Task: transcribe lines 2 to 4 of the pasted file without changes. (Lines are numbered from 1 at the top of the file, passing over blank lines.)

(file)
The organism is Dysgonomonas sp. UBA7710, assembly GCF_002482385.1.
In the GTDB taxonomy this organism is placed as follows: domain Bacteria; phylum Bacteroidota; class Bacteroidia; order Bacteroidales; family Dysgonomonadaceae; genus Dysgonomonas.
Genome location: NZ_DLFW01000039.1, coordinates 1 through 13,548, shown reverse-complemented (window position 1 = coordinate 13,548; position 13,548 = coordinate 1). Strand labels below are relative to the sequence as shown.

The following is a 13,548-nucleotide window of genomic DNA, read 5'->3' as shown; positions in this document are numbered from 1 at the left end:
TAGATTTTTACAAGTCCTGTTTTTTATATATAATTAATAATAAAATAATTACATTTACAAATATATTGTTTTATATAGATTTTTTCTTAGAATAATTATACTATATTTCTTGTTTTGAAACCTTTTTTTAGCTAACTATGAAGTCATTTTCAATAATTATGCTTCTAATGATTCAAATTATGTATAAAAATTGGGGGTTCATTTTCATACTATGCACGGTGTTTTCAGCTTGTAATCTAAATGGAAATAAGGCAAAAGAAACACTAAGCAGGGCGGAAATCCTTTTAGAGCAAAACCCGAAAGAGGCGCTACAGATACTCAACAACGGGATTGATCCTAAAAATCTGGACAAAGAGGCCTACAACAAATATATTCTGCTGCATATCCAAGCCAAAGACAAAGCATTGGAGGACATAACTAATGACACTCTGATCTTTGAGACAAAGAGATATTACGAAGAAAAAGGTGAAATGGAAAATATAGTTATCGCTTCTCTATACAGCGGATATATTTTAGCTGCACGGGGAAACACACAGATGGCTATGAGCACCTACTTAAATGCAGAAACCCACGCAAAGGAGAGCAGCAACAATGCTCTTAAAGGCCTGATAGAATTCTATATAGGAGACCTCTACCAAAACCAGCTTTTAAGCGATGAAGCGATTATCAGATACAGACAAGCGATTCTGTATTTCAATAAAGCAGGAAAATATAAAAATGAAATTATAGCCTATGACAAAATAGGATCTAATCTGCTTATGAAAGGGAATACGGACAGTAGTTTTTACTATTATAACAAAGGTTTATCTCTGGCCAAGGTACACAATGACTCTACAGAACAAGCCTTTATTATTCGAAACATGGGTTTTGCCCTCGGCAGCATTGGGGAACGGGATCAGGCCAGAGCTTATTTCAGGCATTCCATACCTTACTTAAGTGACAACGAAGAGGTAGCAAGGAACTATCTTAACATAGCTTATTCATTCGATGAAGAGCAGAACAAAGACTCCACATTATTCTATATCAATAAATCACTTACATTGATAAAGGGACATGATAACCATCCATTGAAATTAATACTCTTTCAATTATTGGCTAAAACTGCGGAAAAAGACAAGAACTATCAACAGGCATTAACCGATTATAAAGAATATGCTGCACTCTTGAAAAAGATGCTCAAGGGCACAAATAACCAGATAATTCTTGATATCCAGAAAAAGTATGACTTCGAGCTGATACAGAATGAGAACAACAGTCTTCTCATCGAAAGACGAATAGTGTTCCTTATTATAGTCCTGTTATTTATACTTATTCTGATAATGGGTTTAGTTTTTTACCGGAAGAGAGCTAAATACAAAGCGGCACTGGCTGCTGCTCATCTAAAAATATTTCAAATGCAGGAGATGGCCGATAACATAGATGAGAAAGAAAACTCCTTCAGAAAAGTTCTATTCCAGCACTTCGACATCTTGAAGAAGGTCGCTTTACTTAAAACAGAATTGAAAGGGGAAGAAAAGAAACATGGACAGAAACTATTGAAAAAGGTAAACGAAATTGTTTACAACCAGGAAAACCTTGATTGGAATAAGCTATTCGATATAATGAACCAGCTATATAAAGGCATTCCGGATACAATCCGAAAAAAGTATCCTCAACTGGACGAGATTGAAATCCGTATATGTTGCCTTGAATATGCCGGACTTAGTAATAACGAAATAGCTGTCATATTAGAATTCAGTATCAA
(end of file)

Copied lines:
In the GTDB taxonomy this organism is placed as follows: domain Bacteria; phylum Bacteroidota; class Bacteroidia; order Bacteroidales; family Dysgonomonadaceae; genus Dysgonomonas.
Genome location: NZ_DLFW01000039.1, coordinates 1 through 13,548, shown reverse-complemented (window position 1 = coordinate 13,548; position 13,548 = coordinate 1). Strand labels below are relative to the sequence as shown.

The following is a 13,548-nucleotide window of genomic DNA, read 5'->3' as shown; positions in this document are numbered from 1 at the left end: